Safety, efficacy, and immunogenicity of VGX-3100, a therapeutic synthetic DNA vaccine targeting human papillomavirus 16 and 18 E6 and E7 proteins for cervical intraepithelial neoplasia 2/3 [...]
Prof. C. L. Trimble, MD , M. P. Morrow, PhD , K. A. Kraynyak, PhD , X. Shen, PhD , M. Dallas, PhD , J. Yan, PhD , L. Edwards, MD , R. L. Parker, MD , L. Denny, MD , M. Giffear, BS , A. S. Brown, PhD , K. Marcozzi-Pierce, MA , D. Shah, MS , A. M. Slager, MS , A. J. Sylvester, MS , A. Khan, PhD , K. E. Broderick, PhD , R. J. Juba, MSCEP , T. A. Herring, MPH , J. Boyer, PhD , J. Lee, MPH , N. Y. Sardesai, PhD , Prof. D. B Weiner, PhD , M. L. Bagarazzi, MD , The Lancet , DOI: 10.1016/SO140-6736(15)00239-1
Background: Despite preventive vaccines
for oncogenic human papillomaviruses (HPVs), cervical intraepithelial
neoplasia (CIN) is common, and current treatments are ablative and can
lead to long-term reproductive morbidity. We assessed whether VGX-3100,
synthetic plasmids targeting HPV-16 and HPV-18 E6 and E7 proteins,
delivered by electroporation, would cause histopathological regression
in women with CIN2/3.
Methods: Efficacy, safety, and immunogenicity of VGX-3100 were assessed in CIN2/3 associated with HPV-16 and HPV-18, in a randomised, double-blind, placebo-controlled phase 2b study. Patients from 36 academic and private gynaecology practices in seven countries were randomised (3:1) to receive 6 mg VGX-3100 or placebo (1 mL), given intramuscularly at 0, 4, and 12 weeks. Randomisation was stratified by age (<25 vs ≥25 years) and CIN2 versus CIN3 by computer-generated allocation sequence (block size 4). Funder and site personnel, participants, and pathologists were masked to treatment. The primary efficacy endpoint was regression to CIN1 or normal pathology 36 weeks after the first dose. Per-protocol and modified intention-to-treat analyses were based on patients receiving three doses without protocol violations, and on patients receiving at least one dose, respectively. The safety population included all patients who received at least one dose. The trial is registered at ClinicalTrials.gov (number NCT01304524) and EudraCT (number 2012-001334-33).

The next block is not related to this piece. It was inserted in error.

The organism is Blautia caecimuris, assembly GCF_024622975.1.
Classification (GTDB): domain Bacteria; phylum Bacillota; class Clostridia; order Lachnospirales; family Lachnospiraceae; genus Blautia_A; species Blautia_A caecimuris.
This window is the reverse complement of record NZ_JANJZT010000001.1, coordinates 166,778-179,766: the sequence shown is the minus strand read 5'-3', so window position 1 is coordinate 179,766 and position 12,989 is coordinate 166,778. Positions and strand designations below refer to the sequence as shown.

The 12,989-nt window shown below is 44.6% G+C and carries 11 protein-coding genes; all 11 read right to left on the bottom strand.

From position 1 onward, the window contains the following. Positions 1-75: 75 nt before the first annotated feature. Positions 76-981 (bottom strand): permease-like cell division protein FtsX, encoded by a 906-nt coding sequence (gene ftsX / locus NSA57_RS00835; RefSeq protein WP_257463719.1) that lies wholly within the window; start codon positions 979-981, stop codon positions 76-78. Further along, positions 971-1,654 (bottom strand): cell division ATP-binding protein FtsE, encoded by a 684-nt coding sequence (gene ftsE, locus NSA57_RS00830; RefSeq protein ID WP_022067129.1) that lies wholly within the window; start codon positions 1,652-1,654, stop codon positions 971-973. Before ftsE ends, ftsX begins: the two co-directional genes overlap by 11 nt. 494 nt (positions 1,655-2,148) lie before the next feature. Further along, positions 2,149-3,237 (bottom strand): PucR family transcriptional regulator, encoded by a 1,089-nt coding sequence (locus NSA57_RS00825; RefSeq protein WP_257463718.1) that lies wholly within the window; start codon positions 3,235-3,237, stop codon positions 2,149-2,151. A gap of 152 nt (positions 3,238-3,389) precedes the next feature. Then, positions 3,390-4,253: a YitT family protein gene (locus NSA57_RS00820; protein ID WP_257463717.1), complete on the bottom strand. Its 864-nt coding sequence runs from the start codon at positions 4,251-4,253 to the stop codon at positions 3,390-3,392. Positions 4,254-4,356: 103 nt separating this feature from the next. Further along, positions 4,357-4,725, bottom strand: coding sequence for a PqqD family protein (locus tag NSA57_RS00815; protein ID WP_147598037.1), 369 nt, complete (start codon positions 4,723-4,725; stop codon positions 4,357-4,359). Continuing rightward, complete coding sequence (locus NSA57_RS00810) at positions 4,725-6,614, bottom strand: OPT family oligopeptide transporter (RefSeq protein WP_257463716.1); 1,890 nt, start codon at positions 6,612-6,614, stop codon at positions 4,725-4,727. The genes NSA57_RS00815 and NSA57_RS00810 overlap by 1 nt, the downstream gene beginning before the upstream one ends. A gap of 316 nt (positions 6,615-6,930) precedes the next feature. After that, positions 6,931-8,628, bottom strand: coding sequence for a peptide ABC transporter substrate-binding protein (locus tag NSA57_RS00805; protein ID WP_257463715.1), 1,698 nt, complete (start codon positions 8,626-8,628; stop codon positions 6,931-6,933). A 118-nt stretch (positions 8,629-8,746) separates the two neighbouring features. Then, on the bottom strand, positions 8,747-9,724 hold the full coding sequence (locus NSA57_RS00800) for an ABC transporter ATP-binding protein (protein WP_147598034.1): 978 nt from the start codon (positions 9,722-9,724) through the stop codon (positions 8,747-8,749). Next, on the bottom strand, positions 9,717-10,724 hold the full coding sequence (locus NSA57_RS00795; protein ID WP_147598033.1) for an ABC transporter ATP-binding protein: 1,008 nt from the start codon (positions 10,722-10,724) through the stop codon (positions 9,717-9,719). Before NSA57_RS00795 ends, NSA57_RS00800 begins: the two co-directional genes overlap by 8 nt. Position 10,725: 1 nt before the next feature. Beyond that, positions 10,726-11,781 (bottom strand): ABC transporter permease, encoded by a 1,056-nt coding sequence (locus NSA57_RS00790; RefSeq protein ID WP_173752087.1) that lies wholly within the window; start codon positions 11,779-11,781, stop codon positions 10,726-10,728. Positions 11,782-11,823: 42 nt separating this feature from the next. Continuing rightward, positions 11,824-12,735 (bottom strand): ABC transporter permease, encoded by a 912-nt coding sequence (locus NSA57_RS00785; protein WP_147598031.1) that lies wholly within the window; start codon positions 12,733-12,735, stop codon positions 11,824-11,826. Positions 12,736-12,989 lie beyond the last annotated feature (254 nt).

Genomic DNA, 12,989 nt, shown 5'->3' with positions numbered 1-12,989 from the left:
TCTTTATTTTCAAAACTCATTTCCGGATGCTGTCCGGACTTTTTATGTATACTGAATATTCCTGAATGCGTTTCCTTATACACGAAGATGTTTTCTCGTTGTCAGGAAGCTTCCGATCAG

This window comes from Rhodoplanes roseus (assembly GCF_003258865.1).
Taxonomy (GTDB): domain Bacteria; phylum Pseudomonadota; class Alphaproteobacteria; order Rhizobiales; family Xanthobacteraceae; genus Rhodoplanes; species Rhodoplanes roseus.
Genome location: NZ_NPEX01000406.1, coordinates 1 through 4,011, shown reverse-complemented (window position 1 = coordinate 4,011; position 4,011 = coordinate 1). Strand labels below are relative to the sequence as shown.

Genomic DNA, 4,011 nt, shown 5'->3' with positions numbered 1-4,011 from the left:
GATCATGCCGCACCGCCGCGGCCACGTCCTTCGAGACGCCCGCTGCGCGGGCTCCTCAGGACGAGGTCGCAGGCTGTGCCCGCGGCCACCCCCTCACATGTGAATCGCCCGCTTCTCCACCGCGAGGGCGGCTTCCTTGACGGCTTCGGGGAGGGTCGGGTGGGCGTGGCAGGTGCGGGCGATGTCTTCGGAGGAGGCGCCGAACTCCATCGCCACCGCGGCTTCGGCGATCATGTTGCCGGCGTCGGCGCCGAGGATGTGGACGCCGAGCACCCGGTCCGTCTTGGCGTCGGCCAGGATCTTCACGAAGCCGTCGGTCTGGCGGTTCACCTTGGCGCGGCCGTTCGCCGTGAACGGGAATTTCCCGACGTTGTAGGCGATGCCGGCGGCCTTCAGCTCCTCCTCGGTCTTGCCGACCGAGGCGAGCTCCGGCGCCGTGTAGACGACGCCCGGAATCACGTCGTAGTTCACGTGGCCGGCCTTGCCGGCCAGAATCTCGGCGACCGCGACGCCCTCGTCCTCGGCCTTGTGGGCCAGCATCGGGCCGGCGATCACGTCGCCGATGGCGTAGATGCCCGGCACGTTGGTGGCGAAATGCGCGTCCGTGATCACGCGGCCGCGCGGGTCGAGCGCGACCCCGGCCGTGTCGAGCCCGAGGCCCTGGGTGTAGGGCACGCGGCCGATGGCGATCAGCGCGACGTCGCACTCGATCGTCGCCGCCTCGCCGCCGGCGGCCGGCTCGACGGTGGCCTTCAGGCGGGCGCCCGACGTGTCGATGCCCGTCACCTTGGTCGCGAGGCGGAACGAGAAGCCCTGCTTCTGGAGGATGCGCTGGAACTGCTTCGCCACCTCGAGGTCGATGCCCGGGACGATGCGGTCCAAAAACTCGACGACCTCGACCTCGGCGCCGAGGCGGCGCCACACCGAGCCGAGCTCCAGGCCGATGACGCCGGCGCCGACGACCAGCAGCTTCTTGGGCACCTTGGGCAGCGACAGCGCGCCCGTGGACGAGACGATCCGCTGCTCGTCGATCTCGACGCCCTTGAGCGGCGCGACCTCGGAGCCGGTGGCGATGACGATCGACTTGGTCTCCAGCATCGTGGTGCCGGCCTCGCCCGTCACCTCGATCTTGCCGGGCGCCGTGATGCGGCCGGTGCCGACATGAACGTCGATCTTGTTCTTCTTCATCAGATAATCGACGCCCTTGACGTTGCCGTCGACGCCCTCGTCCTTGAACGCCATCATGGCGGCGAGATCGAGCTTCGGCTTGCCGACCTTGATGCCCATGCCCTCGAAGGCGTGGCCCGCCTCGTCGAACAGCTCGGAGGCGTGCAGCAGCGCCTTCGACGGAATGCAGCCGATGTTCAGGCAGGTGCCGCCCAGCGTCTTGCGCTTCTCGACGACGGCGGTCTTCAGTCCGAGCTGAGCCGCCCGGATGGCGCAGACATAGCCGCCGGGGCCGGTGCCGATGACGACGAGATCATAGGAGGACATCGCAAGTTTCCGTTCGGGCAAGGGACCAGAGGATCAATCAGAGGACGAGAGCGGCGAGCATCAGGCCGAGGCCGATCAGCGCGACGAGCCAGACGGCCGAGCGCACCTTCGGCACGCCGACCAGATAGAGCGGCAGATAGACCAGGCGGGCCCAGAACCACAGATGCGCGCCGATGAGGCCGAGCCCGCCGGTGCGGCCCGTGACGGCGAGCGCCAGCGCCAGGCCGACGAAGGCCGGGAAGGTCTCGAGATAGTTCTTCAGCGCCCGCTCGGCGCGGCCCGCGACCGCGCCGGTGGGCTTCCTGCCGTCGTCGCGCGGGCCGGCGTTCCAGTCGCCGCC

Findings: Between Oct 19, 2011, and July 30, 2013, 167 patients received either VGX-3100 (n=125) or placebo (n=42). In the per-protocol analysis 53 (49·5%) of 107 VGX-3100 recipients and 11 (30·6%) of 36 placebo recipients had histopathological regression (percentage point difference 19·0 [95% CI 1·4–36·6]; p=0·034). In the modified intention-to-treat analysis 55 (48·2%) of 114 VGX-3100 recipients and 12 (30·0%) of 40 placebo recipients had histopathological regression (percentage point difference 18·2 [95% CI 1·3–34·4]; p=0·034). Injection-site reactions occurred in most patients, but only erythema was significantly more common in the VGX-3100 group (98/125, 78·4%) than in the placebo group (24/42, 57·1%; percentage point difference 21·3 [95% CI 5·3–37·8]; p=0·007).
Interpretation: VGX-3100 is the first therapeutic vaccine to show efficacy against CIN2/3 associated with HPV-16 and HPV-18. VGX-3100 could present a non-surgical therapeutic option for CIN2/3, changing the treatment outlook for this common disease.